a1 Wellcome Trust Centre for Cell Biology School of Biological Sciences The University of Edinburgh
Put a group of bioinformaticians in a room and the chances are that the skill base for each of them will differ considerably, even those involved in genetics based projects. By the nebulous definition of bioinformatics they could be involved in IT-infrastructure, including data management and storage, or involved in data processing and analysis using any combination of the myriad of software tools available in each field of genetics. It is essential, therefore, to restrict the scope of any book that deals with bioinformatics. “Bioinformatics for Geneticists” does that by focusing on human disease genetics and limits the bioinformatics aspect to associated software tools and techniques. Given this (relatively) specialised viewpoint a layperson may question the need for a new edition of this book as the last was published under three years ago. However the fundamental changes to our understanding of some areas such as non-coding RNAs and the rapid expansion of key resources such as single nucleotide polymorphism data produced from the HAPMAP project, have left a void in the knowledge base covered by textbooks. To this book's credit, these topics, in conjunction with more mature areas, are covered in a way that is both understandable and interesting.
The book is split into 19 chapters with five main sections: An introduction to bioinformatics for the geneticist, Mastering genes, genomes and genetic variation data, Bioinformatics for genetic study design and analysis, Moving from associated genes to disease alleles, and Analysis at the genetic and genomic data interface. Each chapter is written by different authors but assembled such that they describe a different and often research-focused area. As the book's subtitle “a bioinformatics primer for the analysis of genetic data” suggests, the chapters are often useful for directing the reader to further information resources. However, the level of detail differs considerably between chapters. The HAPMAP project for example is covered at great length, and as arguably one of newer and faster growing datasets this attention is easily justifiable. Microarray analysis on the other hand is described at a more fundamental level and mentions alternative applications such as chIP-chip, going into much detail on their analysis.
A benefit of research focused chapters is that the reader gains a basis in a variety of bioinformatics tools and techniques aplicable to each subject area. One of my favourite chapters in this aspect is Chapter 9 “Integrating genetics, genomics and epigenomics to identify disease genes”. Here a range of software tools and techniques are taught together while focusing on a particular case study. Despite this, the opportunity to summarise the relevant resources and repositories is not missed. Perhaps the main drawback to this integrated approach is that knowledge from many of the data repositories and software packages common to multiple fields (such as those at ensEMBL, SwissProt and NCBI) is learned in a piecemeal fashion to the detriment of understanding the ethos and connectivity behind these key data sources.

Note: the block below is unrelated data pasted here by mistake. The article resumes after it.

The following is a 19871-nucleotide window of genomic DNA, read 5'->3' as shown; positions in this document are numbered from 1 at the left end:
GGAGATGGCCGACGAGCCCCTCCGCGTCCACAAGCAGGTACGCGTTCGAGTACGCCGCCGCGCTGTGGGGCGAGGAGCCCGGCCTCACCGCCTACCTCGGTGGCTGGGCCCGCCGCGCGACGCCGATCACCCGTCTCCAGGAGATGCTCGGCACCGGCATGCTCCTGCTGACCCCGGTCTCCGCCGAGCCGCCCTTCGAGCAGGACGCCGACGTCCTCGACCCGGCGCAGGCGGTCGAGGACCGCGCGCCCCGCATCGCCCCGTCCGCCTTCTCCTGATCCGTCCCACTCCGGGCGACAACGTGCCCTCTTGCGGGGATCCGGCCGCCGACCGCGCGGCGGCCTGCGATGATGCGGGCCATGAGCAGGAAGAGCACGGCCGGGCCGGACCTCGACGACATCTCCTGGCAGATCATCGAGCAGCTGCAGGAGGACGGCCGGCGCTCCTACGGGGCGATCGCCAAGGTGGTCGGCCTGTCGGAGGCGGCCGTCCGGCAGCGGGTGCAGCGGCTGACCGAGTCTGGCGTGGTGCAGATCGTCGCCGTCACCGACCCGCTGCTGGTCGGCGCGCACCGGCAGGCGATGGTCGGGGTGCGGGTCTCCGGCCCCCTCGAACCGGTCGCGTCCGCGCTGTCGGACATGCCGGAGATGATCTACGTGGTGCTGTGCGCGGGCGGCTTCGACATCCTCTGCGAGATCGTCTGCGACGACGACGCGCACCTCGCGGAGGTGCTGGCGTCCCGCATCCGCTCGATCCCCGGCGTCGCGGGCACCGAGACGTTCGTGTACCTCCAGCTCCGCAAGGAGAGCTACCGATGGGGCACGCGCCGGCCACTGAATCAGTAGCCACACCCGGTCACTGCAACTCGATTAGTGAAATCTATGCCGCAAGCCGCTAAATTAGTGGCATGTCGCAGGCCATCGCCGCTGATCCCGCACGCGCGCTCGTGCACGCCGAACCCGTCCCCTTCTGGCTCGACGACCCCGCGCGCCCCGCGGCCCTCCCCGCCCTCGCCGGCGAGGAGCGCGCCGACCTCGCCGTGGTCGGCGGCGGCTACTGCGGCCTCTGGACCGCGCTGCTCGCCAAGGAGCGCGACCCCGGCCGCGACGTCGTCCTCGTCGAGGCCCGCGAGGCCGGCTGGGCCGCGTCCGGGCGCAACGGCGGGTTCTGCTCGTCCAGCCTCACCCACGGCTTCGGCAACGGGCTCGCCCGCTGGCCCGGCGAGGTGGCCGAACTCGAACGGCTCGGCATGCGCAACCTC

Other aspects of a bioinformatician's job are data management and programming. Chapter 2 “Managing and manipulating genetic data” alludes to covering these topics but the focus of the chapter is extremely basic. Although essential reading for complete novices, some of the Perl code examples are quite confusing to the target audience. Moreover, it does not emphasise the use of the pre-existing libraries available in BioPerl. In my opinion the premise of showing and teaching limited code examples (especially just one programming language), to a target audience of non-programmers is flawed. A more useful approach may have been to suggest the best languages to learn, based on their ease of use and the availability of existing code repositories for specific tasks, and to emphasise the best books and resources for self-learning. On the whole the absence of any mention or review of the repositories of reusable code is rather disappointing as although the R-language, Perl and BioPerl are briefly mentioned, ensEMBL Perl API, BioConductor [R-language], BioPython [Python], BioRuby [Ruby] and BioPostgres [Postgres database] are not. Lastly, as both academic and corporate labs are now generating a mountain of data, a review of specific database storage solutions would have been advantageous. Only the microarray chapter (15.5) addresses this, providing an excellent (albeit already slightly outdated) review of microarray data storage.
Although I have highlighted some drawbacks in the style and scope of the book I wish to emphasise that the content in the chapters is mostly of the highest quality. Bioinformatics for Geneticists is an excellent resource not just for the geneticist wishing to learn bioinformatics tools available in their field, but also for bioinformaticians wanting to learn background genetics in new or parallel areas of research. Moreover this book should ensure that any researcher's skill base is maintained, and that they are exploiting the growing and maturing bioinformatics resources freely available to the scientific community.